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Payment holidays – what did everyone do?

Payment holidays have been used throughout South Africa and around the world to help alleviate the economic stress during the COVID-19 lockdown. In this blog, we look at some of the steps taken internationally and by some of South Africa’s major lenders (specifically in the consumer space).

Principa have been helping many of our clients adjust models, analyse the probable impact, recalculate provisions. Our Analytics ICU programme can help your company better understand the impact of the economy on your models including the use of payment holidays. Email us here to find out more.

International measures to help alleviate economic stress

The credit world has reacted radically to the COVID-19 crisis. Payment holidays, interest reduction and emergency loans have been offered across the globe to help consumers and businesses survive this tough period. Let’s explore some of the measures employed in certain countries:

The USA – The Cares Act has mandated that all borrowers with government-backed mortgages must be allowed instalment relief of up to 12 months. Foreclosures also stopped for a while. Payment holidays have been widespread. Interest rates were also reduced to 0.

In the UK – widespread payment freezes – 3 months at a time up to the end of October- have been instituted by lenders across different credit products. This along with an interest rate decrease to 0.1%, furlough schemes and suspending repossessions up until 31 October 2020 have been used to help the stressed consumer.

Spain – 3-month suspension of mortgage payments, 3-month suspension of debt repayment with no accrual of fees and interest.

Brazil – 2-3-month loan repayment suspensions widely offered. An increase in credit limits on overdrafts and credit cards increased flexibility on provisions for 6 months also in place.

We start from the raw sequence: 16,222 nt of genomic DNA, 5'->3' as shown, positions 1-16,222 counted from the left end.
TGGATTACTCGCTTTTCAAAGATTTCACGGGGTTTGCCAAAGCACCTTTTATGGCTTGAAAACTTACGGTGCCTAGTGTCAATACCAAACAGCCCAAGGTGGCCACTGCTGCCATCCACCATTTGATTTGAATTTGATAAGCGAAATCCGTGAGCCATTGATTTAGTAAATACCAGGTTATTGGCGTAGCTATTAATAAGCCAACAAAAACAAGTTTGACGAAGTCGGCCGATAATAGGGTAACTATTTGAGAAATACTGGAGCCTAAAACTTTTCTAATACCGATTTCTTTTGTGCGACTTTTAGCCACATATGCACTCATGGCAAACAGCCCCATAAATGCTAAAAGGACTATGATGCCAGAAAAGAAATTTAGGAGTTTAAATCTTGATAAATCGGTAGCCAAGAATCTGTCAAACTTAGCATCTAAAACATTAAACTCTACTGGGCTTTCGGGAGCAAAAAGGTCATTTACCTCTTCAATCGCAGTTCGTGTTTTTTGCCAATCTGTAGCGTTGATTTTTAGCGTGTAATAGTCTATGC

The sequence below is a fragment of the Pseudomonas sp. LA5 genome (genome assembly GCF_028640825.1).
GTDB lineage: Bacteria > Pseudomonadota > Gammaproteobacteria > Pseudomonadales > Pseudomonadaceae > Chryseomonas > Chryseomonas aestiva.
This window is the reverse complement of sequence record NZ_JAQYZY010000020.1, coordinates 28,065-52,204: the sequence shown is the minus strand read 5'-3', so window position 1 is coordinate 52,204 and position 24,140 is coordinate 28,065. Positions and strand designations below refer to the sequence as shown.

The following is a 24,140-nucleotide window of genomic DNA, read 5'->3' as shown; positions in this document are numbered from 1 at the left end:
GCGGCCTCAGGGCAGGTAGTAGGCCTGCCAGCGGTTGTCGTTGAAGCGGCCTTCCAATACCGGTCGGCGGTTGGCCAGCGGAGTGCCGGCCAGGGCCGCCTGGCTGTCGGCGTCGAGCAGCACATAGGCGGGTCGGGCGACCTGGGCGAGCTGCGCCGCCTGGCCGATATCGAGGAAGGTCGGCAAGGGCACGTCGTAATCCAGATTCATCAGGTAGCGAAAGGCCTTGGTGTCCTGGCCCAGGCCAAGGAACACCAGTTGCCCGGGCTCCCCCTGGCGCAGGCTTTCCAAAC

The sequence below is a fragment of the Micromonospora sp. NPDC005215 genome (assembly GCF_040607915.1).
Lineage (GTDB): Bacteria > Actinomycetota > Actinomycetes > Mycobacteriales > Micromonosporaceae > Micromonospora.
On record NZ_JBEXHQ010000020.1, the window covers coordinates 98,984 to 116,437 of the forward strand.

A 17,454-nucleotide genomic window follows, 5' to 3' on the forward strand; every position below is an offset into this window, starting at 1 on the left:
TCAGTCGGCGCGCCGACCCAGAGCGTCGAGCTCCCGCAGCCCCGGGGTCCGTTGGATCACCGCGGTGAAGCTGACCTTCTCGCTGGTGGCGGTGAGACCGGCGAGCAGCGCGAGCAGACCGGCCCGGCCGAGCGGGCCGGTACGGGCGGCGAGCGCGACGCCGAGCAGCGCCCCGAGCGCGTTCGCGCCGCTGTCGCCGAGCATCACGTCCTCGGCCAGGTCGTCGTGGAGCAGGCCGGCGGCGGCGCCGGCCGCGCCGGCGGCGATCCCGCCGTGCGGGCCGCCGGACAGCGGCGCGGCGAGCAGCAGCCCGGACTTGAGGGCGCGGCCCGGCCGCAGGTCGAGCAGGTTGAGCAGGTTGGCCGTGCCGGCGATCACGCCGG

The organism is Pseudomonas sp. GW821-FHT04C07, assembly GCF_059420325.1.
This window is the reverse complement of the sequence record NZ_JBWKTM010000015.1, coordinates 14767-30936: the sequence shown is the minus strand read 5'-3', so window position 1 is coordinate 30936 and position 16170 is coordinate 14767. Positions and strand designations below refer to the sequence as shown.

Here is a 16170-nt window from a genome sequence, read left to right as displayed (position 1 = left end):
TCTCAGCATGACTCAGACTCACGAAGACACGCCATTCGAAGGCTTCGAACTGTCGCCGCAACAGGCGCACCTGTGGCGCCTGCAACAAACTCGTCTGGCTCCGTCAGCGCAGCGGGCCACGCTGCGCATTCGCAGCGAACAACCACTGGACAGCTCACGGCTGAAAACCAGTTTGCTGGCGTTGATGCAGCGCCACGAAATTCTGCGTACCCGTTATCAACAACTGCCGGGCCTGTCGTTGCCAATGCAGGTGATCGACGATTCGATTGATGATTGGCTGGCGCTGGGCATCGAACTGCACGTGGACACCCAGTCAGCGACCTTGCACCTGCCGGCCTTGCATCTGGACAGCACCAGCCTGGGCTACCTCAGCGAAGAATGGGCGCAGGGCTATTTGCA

India – 3-month mandated suspension of repayments, easing of issuing of credit requirements.

South Africa’s measures to help alleviate economic stress during COVID-19

Whilst credit insurance, particularly amongst micro-lenders, was the first option to provide relief to borrowers, South African lenders have widely been implementing payment holidays too. As a quick run-down, here are what some of the major lenders (including the big 5 banks) have offered/are still offering.

Standard Bank offers 3-month payment relief to those earning less than R7,500.

Nedbank offer 3-month instalment relief. Reduced minimum instalment on a credit card to 2.5%. 50% off home-loan instalments.

Absa – offered 3-month instalment relief to 730,000 customers and some reduction in fees.

Capitec – offered a 3-month payment holiday (automatic) with a 100% interest refund offered.

FNB – offered 3-month payment breaks to 500,000 customers, but also additional “cheap” loans to help service the debt.

African Bank – payment breaks over a “short period” with the term extended to cover interest and fees.

Direct Axis offer 3-month payment relief with reduced interest to those who apply.

Capfin – no payment holidays offered.

Bayport – customised payment arrangements offered for up-to-date customers. Also, debt consolidation as usual.

Finchoice – their product already features a payment holiday facility.

TFG – 2 months payment holiday over April and May.

Mr Price – did not age their book in March and April.

Edcon (RCS) – offered an automatic payment holiday for those in good standing.

Other Retailers have offered anything from 1 month to 4 months payment holiday from April.

Looking into the future

Most South African lenders have employed an opt-in approach to payment relief and whilst widespread requests were received, much of the payment holidays were dealt with on a case-by-case basis. Since the standard payment holiday period for most lenders (i.e. 3 months from April-June) has ended, lenders have continued to offer extended payment deferral for those requesting it (subject to qualification). From a provisioning perspective – the non-rolling of accounts artificially created a positive book position, but this position of course was/is false, and lenders have counter-acted this by manually overriding their expected losses and increasing the provision holding post-August 2020. Many lenders are reporting the expected catch-up roll rates following June 2020.

Other countries, for example, Saudi Arabia (delaying repayment for one year), the UK (payment freeze applications mandated to be accepted until at least 31 October), the USA (mortgage freezes for one year) have opted to offer more aggressive assistance to their citizens.

Payment holidays might delay the inevitable; it will therefore be interesting to see for how long South African lenders are charitable to their customers and to what extent they are able to find win-win mechanisms to support their clients over this extended difficult period.

In a future blog, we will be looking at 2 case studies of lenders offering payment holidays. Be sure not to miss it.

To better understand how pay holidays are affecting your book, please contact us at

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